In “Siri Tells a Joke,” Debra Gwartney writes about her grief following the death of her husband, the writer Barry Lopez, in late 2020. Lopez was a renowned author of nearly twenty books of nonfiction and fiction, who traveled to eighty countries and often wrote about remote and exotic places. His work was grounded in a deep reverence for nature. Margaret Atwood writes that he spoke “the language of our inseparable connection with the natural world,” and Bill McKibben says, “No one has worked harder to make sense of our present civilization.”

Lopez and Gwartney lived in the McKenzie River Valley of Western Oregon, about forty miles from Eugene. Three months before he died, the Holiday Farm wildfire swept through the area, destroying more than seven hundred homes and buildings and burning more than 173,000 acres. Though their home was spared, the couple lost an archive building that contained decades of Lopez’s work. The area was so devastated, they were forced to move to a house in Eugene, where Lopez died on Christmas Day. The family washed his body with water from the McKenzie River.

Lopez’s final nonfiction book, a collection of essays titled Embrace Fearlessly the Burning World, was published in May of this year by Random House. Two Sun interviews with Lopez are available in our archives: “Against the Current” by Michael Shapiro [June 2006] and “The World We Still Have” by Fred Bahnson [December 2019].

— Ed.


One day when I was driving around, I asked Siri to tell me a joke. She gave me this:

Three men are stranded on a desert island when one finds a bottle, and out of that bottle a genie emerges to grant each man a single wish. The first begs to go home and is dispatched. The second, too, wishes for home and disappears. The third hesitates for a moment, then says, “I miss my friends. I wish they were here.”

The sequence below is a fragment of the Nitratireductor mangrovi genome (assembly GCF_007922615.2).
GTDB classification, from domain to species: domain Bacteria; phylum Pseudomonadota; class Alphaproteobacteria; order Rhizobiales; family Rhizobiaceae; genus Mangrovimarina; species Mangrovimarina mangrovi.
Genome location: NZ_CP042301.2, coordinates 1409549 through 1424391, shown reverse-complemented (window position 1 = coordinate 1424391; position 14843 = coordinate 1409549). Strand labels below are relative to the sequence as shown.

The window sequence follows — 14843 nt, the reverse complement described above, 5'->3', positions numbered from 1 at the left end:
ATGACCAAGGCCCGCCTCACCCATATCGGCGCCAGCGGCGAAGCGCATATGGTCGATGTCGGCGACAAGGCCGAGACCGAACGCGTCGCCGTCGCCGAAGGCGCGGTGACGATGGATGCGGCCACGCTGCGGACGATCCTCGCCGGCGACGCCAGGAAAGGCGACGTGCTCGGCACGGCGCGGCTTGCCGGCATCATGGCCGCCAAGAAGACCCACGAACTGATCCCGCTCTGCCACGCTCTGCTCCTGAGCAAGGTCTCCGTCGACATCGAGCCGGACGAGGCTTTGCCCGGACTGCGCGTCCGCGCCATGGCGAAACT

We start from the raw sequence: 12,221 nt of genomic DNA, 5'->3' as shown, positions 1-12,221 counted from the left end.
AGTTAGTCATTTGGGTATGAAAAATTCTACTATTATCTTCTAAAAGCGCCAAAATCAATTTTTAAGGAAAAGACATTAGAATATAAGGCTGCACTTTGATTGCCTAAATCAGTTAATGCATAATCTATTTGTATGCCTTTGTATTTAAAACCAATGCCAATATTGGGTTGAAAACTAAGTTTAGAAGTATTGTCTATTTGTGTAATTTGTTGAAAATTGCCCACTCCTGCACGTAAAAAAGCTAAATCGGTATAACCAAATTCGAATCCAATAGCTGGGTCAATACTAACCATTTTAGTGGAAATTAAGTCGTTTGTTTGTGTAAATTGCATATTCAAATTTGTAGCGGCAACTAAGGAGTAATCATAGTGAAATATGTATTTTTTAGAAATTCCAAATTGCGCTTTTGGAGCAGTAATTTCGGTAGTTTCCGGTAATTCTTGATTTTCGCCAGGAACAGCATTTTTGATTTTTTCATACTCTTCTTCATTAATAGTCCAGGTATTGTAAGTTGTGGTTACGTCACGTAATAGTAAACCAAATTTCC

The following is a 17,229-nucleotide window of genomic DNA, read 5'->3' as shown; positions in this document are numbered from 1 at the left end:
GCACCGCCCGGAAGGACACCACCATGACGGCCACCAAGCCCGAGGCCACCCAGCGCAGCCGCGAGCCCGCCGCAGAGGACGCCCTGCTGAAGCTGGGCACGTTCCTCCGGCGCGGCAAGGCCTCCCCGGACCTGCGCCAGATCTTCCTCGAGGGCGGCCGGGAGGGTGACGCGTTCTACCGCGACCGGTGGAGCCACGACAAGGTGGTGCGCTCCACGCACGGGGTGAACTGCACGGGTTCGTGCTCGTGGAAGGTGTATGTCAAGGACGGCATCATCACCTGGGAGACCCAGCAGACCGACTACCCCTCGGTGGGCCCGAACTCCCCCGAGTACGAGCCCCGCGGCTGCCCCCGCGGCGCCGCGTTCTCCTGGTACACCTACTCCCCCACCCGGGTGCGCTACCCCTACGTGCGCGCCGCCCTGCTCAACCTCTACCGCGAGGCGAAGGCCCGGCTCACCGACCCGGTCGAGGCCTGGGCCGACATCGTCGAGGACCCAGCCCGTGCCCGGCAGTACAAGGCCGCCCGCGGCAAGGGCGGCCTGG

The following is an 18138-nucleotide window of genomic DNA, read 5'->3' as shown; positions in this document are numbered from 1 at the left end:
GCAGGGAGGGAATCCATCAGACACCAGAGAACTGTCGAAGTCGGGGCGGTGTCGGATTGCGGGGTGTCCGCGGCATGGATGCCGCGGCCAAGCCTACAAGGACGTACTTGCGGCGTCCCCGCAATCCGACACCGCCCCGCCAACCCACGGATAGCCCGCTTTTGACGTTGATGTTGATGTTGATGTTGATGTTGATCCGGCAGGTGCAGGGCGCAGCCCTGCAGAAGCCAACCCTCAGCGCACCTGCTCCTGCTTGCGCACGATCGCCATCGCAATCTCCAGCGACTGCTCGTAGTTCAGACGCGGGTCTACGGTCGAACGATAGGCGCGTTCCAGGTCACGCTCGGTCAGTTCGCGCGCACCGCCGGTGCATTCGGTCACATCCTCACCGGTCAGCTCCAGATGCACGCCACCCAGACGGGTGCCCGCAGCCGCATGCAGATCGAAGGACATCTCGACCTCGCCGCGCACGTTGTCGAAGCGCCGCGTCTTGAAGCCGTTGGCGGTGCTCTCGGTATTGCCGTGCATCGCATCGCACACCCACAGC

After my husband died on Christmas Day, I walked the streets near our rental house and wished him back. He needed to come back. I wanted him to return here, to the house where we’d set up camp after a forest fire had rendered our own home uninhabitable. I missed his presence, his malty smell and whiskery face, his grouchy edge. His ability to recognize my edge. I walked up and down the rain-soaked hills looking for him, wherever he’d landed above the Oregon clouds that sagged like old pillows. I reminded him that I couldn’t manage what he’d left for me. Didn’t he know that? The glaring absence of the man I’d shared my life with. Our property largely done in by wildfire. Attorneys and adjusters and morticians asking mind-bending questions. Even this body of mine that seemed compelled to remain in motion, as if I’d been charged with wearing a hole in the neighborhood rug.

My agitation had to do with what felt unfinished. I still had things to work out with him: the last tensions between us, the ones that tend to collect and congregate in a long relationship like a few sour droplets clinging to a bowl. If he showed up again, we could find peace with each other, I was sure of it, and I might cook one more meal for him. We might make a last visit to the river, where he would point out the dorsal fin of a salmon just under the surface or spot a heron tucked into the brush. But mostly, on these post-death walks, I sent out the apologies that hadn’t been issued before he was gone: My irritation over the cat-food cans he left in the sink. I’m sorry. The way I fidgeted in the passenger seat when he drove like an old man on the freeway. How I shut myself off after our arguments. I’m sorry. I’m sorry. It turned out the only person who could soothe me through the death of my husband was my husband, and if he’d only boomerang in again, I could show I was a kinder woman than the one he’d left. Look how nice I am now! The pettiness of my quotidian complaints fuzzed in me like rotting fruit.

Up the hills, down the hills, until I at last stepped into an overheated house that was not mine, not ours, to tuck myself into a bed that was bereft of him.


My husband had been sick long enough, a string of years, that I’d begun to think of his diagnosis as a rumor. He was interminably terminally ill. Until he wasn’t. Until he was on a hospital bed with skin as pale as the sheets, except for a few age spots floating on the surface of his forehead like smooth boulders. His jaws were unlocked to suck in air, and I stared into the cave of that mouth: The tinge of decomposition. The trembling tongue. And underneath it, the gone-black lingual frenulum, as if it were designated first to die.